Netflix Releases ‘Death Note’ Cut-Scene At San-Diego Comic Con, Director Adam Wingard Faces Criticisms

Light Yagami and L having a conversation in Death Note

Death Note, the anime series comprising of 37 episodes and well-famed for its dark theme and profound underpinnings on morality, power, and death, has gained massive popularity in the West over the years. It was due time that the anime featured a film of its own. Death Note hits Netflix on Friday, August 25. The official trailer for the upcoming film was released a few weeks ago. However yesterday, Netflix released a cut-scene from the film where Light (one of the main characters) meets Ryuk.

For those who haven’t watched Death Note, the plot is more or less simple. A bright young man stumbles upon a notebook that allows him to kill anyone simply by writing their full name in the notebook. The notebook is called the Death Note and is owned by a God of Death, Ryuk. With the passage of time, Light realizes Death Note’s true potential and inevitably succumbs to the addiction of power and godly judgment that comes along with using the demonic notebook, murdering a trail of people he judges to be undeserving to live. This trail of deaths is then investigated by “L,” the world’s best detective who tries solving the heart of the matter.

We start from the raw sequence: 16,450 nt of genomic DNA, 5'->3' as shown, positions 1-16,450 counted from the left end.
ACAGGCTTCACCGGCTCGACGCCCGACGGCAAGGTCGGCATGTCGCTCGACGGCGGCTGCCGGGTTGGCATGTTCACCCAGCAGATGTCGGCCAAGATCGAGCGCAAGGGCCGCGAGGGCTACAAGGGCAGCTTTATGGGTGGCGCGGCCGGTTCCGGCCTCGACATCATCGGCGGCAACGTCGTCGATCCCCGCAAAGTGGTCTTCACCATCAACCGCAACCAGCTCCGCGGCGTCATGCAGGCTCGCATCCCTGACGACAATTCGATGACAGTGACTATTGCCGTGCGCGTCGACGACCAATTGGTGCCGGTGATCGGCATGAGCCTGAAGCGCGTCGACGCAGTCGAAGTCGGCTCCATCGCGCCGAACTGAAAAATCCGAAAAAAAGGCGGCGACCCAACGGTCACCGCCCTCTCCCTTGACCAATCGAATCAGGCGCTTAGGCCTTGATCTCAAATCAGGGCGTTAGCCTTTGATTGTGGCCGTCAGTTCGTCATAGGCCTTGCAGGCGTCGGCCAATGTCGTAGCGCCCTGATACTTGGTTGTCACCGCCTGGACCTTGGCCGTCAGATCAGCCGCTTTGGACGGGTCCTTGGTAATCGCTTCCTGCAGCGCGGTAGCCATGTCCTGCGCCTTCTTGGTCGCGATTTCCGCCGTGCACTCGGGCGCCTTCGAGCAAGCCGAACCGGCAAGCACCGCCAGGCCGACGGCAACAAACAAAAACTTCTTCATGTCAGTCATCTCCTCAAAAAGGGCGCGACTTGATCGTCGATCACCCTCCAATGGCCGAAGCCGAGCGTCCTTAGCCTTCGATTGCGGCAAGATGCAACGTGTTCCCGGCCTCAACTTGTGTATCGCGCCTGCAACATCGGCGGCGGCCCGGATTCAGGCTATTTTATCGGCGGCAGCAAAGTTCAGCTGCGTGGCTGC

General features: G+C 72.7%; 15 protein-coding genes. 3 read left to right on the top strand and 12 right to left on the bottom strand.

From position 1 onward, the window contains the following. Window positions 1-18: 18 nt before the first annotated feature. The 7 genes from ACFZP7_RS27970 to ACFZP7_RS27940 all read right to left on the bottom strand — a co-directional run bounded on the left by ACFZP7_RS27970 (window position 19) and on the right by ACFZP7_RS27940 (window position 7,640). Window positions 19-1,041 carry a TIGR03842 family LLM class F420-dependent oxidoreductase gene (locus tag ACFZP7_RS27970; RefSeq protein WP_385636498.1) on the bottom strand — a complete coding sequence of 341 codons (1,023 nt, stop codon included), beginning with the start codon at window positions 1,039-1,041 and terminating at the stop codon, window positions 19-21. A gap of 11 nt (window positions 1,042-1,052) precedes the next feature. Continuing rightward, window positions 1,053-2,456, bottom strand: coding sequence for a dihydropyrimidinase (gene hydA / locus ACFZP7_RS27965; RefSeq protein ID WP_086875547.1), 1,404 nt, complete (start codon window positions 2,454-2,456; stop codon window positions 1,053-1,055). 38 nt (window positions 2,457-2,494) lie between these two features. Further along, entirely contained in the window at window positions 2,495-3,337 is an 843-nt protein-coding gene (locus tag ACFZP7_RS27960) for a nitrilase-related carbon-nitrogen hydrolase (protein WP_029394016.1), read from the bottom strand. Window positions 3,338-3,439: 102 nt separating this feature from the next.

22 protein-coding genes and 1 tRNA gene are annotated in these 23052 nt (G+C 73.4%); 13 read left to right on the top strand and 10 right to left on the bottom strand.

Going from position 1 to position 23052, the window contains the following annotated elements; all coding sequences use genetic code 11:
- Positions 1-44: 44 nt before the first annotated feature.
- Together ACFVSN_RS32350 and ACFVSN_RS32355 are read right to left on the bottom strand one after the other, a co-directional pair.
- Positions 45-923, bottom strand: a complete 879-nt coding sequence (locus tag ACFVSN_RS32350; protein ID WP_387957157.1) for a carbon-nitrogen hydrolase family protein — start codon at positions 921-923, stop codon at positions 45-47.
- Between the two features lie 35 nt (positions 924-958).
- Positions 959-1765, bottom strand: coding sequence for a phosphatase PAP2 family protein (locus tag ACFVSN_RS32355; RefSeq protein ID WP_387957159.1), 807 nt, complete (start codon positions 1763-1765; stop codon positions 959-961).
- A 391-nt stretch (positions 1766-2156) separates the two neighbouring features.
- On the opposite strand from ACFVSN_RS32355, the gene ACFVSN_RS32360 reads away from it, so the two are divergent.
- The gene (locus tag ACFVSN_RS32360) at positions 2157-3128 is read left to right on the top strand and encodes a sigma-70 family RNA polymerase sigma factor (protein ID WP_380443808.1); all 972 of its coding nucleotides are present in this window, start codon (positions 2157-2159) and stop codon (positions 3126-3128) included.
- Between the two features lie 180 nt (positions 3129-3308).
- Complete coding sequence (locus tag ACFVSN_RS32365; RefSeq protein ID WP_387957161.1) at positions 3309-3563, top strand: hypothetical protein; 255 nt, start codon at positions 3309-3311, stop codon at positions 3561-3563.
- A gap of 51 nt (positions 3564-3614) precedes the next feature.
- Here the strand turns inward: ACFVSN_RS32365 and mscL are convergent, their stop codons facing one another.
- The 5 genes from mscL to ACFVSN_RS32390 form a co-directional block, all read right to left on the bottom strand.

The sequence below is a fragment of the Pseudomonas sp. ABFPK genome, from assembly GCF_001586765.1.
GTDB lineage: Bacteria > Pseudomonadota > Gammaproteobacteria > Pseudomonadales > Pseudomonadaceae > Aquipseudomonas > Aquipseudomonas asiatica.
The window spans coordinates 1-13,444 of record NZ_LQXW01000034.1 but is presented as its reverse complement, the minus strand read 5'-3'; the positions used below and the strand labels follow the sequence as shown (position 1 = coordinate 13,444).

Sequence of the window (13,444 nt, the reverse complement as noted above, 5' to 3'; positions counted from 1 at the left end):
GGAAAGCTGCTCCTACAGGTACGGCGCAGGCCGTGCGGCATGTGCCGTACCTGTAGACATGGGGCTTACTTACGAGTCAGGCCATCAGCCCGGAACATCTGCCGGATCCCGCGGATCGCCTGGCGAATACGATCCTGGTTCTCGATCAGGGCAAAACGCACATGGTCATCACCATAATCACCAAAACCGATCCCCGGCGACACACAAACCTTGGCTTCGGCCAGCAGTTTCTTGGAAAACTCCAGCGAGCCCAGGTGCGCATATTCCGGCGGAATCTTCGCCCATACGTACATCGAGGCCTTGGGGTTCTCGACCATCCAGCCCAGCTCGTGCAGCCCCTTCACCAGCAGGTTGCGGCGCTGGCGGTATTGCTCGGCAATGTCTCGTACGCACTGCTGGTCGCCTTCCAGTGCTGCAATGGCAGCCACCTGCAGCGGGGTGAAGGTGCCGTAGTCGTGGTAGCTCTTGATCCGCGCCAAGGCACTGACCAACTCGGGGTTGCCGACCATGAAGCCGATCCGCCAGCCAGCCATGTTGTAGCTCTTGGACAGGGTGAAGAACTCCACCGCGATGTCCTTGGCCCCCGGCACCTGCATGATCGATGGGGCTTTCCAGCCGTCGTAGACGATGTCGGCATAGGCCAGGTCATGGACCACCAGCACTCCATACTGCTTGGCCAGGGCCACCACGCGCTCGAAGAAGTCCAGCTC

The cut-scene shows Light’s first encounter with Ryuk and how, after a brief exchange of words, Light is intimidated into using the Death Note for the first time. The cast of Death Note is as follows. The main character, Light Yagami is played by Nat Wolff, his girlfriend is played by Margaret Qualley, and Ryuk, the God of Death, is played by Willem Dafoe. On the other hand, the best detective in the world, or as he calls himself in the anime “L,” is played by Keith Stanfield.

Even though the film is expected to follow the same plot as that in the anime, it also features some detractors given certain differences the movie is expected to feature in relation to the anime. One such example is that the movie would feature Light Yagami as a self-conscious and insecure character whereas his Japanese counterpart is rather popular, charismatic, and incredibly intelligent. Critics have been emphasizing this crucial difference, however, the film’s director, Adam Wingard, assures that the step to incorporate minute differences is an attempt to make the message as well as the story line more compatible, relatable, and appealing to the youth of the United States.

[Featured Image by Netflix]